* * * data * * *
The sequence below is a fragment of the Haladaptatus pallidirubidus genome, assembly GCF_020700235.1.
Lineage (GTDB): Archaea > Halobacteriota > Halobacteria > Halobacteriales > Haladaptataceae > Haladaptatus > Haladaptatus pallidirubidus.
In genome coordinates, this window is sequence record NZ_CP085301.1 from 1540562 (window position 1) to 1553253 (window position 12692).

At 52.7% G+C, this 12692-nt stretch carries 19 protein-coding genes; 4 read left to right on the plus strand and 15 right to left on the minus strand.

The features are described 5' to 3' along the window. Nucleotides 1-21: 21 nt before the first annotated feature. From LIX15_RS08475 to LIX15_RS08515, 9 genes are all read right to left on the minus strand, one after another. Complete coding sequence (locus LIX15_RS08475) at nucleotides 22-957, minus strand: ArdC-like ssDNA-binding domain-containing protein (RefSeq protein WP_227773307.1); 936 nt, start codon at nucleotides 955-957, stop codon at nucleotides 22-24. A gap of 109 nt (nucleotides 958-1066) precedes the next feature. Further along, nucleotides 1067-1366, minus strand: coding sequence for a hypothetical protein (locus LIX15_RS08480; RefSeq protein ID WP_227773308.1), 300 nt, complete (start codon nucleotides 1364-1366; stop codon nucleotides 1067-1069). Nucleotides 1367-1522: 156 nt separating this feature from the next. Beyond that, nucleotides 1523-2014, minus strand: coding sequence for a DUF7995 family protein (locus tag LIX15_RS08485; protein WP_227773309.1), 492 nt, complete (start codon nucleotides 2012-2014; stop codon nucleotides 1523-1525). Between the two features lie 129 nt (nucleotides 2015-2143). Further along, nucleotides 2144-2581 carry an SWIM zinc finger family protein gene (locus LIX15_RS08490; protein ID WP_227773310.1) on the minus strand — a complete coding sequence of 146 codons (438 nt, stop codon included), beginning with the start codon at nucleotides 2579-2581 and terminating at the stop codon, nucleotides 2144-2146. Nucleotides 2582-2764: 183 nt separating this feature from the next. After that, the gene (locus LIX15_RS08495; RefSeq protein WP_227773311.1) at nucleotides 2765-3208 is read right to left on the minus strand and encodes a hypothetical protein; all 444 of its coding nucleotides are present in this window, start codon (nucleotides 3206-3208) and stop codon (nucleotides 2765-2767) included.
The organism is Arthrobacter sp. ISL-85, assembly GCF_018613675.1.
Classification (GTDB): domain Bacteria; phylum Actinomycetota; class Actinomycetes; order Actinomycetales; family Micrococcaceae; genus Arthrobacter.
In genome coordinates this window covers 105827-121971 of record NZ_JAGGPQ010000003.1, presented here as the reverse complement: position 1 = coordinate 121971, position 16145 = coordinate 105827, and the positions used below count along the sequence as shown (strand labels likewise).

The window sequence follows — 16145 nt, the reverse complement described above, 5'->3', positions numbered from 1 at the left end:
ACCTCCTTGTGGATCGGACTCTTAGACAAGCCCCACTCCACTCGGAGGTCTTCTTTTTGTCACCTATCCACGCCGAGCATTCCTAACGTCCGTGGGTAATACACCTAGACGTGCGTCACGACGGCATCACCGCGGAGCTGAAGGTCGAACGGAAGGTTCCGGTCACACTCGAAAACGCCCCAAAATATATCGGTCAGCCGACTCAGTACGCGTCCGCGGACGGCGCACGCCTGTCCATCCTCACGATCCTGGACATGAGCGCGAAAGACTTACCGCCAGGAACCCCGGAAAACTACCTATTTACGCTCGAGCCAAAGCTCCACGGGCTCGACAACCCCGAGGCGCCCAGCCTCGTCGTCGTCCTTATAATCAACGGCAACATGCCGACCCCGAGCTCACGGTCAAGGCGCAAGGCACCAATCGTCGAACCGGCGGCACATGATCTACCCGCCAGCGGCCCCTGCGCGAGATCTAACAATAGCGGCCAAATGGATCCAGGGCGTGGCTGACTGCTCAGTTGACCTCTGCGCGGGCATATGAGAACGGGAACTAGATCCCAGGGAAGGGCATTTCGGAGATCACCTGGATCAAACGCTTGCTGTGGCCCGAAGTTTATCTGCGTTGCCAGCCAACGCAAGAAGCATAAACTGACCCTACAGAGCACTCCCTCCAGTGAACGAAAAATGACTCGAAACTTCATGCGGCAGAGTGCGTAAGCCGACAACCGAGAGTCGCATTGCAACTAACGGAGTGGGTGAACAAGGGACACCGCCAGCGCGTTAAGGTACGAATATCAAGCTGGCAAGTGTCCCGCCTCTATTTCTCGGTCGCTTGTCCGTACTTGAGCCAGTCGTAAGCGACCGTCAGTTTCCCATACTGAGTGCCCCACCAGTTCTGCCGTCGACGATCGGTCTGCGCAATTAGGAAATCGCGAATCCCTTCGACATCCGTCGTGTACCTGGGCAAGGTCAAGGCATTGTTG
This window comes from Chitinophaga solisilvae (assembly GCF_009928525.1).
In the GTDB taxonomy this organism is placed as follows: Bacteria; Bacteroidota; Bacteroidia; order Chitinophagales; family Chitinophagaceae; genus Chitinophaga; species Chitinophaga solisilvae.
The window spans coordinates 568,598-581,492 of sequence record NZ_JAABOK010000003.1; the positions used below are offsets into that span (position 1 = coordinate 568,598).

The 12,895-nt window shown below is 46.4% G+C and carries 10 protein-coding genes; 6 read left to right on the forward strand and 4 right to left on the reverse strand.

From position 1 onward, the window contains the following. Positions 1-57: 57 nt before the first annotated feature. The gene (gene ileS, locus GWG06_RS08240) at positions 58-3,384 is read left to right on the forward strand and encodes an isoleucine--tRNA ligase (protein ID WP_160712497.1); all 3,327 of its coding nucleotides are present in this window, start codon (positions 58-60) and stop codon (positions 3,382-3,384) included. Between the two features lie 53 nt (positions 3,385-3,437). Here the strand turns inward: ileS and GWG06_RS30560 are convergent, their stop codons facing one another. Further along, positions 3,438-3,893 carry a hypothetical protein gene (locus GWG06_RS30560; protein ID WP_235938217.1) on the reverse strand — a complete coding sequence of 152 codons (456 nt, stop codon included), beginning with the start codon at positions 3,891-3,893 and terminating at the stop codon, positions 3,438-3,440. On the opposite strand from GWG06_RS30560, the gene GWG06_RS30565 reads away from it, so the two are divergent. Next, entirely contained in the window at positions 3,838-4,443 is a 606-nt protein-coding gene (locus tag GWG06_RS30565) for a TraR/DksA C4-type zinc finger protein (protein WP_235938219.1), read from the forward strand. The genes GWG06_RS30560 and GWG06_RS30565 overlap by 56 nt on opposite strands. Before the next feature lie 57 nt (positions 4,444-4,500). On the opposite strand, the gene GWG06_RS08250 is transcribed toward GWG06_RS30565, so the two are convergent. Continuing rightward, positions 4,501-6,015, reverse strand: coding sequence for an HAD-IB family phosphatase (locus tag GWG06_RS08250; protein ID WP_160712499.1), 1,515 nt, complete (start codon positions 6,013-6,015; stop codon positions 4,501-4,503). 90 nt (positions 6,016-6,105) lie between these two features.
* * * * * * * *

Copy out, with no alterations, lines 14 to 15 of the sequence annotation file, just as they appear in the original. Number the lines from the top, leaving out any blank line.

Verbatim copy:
The 12,895-nt window shown below is 46.4% G+C and carries 10 protein-coding genes; 6 read left to right on the forward strand and 4 right to left on the reverse strand.

From position 1 onward, the window contains the following. Positions 1-57: 57 nt before the first annotated feature. The gene (gene ileS, locus GWG06_RS08240) at positions 58-3,384 is read left to right on the forward strand and encodes an isoleucine--tRNA ligase (protein ID WP_160712497.1); all 3,327 of its coding nucleotides are present in this window, start codon (positions 58-60) and stop codon (positions 3,382-3,384) included. Between the two features lie 53 nt (positions 3,385-3,437). Here the strand turns inward: ileS and GWG06_RS30560 are convergent, their stop codons facing one another. Further along, positions 3,438-3,893 carry a hypothetical protein gene (locus GWG06_RS30560; protein ID WP_235938217.1) on the reverse strand — a complete coding sequence of 152 codons (456 nt, stop codon included), beginning with the start codon at positions 3,891-3,893 and terminating at the stop codon, positions 3,438-3,440. On the opposite strand from GWG06_RS30560, the gene GWG06_RS30565 reads away from it, so the two are divergent. Next, entirely contained in the window at positions 3,838-4,443 is a 606-nt protein-coding gene (locus tag GWG06_RS30565) for a TraR/DksA C4-type zinc finger protein (protein WP_235938219.1), read from the forward strand. The genes GWG06_RS30560 and GWG06_RS30565 overlap by 56 nt on opposite strands. Before the next feature lie 57 nt (positions 4,444-4,500). On the opposite strand, the gene GWG06_RS08250 is transcribed toward GWG06_RS30565, so the two are convergent. Continuing rightward, positions 4,501-6,015, reverse strand: coding sequence for an HAD-IB family phosphatase (locus tag GWG06_RS08250; protein ID WP_160712499.1), 1,515 nt, complete (start codon positions 6,013-6,015; stop codon positions 4,501-4,503). 90 nt (positions 6,016-6,105) lie between these two features.